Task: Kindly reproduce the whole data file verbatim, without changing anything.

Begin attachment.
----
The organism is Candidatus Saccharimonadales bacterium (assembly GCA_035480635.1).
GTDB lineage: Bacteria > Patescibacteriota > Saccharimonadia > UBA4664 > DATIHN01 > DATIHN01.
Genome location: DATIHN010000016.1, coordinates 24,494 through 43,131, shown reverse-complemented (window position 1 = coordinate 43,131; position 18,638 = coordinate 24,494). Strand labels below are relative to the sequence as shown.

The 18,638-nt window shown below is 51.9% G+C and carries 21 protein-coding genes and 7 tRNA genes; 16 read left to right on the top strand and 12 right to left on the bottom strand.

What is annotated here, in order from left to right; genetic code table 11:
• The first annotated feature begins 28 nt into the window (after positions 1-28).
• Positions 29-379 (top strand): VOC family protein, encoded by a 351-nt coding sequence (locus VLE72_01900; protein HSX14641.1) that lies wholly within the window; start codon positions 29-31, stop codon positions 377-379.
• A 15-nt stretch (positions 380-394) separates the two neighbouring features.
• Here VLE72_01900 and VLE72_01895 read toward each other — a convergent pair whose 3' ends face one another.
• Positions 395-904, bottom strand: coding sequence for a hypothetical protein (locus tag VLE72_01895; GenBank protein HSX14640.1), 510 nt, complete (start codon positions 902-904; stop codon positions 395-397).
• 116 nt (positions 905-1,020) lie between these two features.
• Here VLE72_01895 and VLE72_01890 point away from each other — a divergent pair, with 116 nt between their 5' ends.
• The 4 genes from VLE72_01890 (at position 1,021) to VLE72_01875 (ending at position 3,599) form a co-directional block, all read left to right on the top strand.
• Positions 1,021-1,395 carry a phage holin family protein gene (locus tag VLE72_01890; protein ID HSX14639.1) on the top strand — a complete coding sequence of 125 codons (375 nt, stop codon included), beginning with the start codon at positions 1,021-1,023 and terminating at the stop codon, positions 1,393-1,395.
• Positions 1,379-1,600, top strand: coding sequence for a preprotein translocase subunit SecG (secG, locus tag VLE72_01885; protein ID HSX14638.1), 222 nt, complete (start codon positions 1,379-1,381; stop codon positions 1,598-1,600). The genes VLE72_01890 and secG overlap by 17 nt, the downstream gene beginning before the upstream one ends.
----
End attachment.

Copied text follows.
The organism is Candidatus Saccharimonadales bacterium (assembly GCA_035480635.1).
GTDB lineage: Bacteria > Patescibacteriota > Saccharimonadia > UBA4664 > DATIHN01 > DATIHN01.
Genome location: DATIHN010000016.1, coordinates 24,494 through 43,131, shown reverse-complemented (window position 1 = coordinate 43,131; position 18,638 = coordinate 24,494). Strand labels below are relative to the sequence as shown.

The 18,638-nt window shown below is 51.9% G+C and carries 21 protein-coding genes and 7 tRNA genes; 16 read left to right on the top strand and 12 right to left on the bottom strand.

What is annotated here, in order from left to right; genetic code table 11:
• The first annotated feature begins 28 nt into the window (after positions 1-28).
• Positions 29-379 (top strand): VOC family protein, encoded by a 351-nt coding sequence (locus VLE72_01900; protein HSX14641.1) that lies wholly within the window; start codon positions 29-31, stop codon positions 377-379.
• A 15-nt stretch (positions 380-394) separates the two neighbouring features.
• Here VLE72_01900 and VLE72_01895 read toward each other — a convergent pair whose 3' ends face one another.
• Positions 395-904, bottom strand: coding sequence for a hypothetical protein (locus tag VLE72_01895; GenBank protein HSX14640.1), 510 nt, complete (start codon positions 902-904; stop codon positions 395-397).
• 116 nt (positions 905-1,020) lie between these two features.
• Here VLE72_01895 and VLE72_01890 point away from each other — a divergent pair, with 116 nt between their 5' ends.
• The 4 genes from VLE72_01890 (at position 1,021) to VLE72_01875 (ending at position 3,599) form a co-directional block, all read left to right on the top strand.
• Positions 1,021-1,395 carry a phage holin family protein gene (locus tag VLE72_01890; protein ID HSX14639.1) on the top strand — a complete coding sequence of 125 codons (375 nt, stop codon included), beginning with the start codon at positions 1,021-1,023 and terminating at the stop codon, positions 1,393-1,395.
• Positions 1,379-1,600, top strand: coding sequence for a preprotein translocase subunit SecG (secG, locus tag VLE72_01885; protein ID HSX14638.1), 222 nt, complete (start codon positions 1,379-1,381; stop codon positions 1,598-1,600). The genes VLE72_01890 and secG overlap by 17 nt, the downstream gene beginning before the upstream one ends.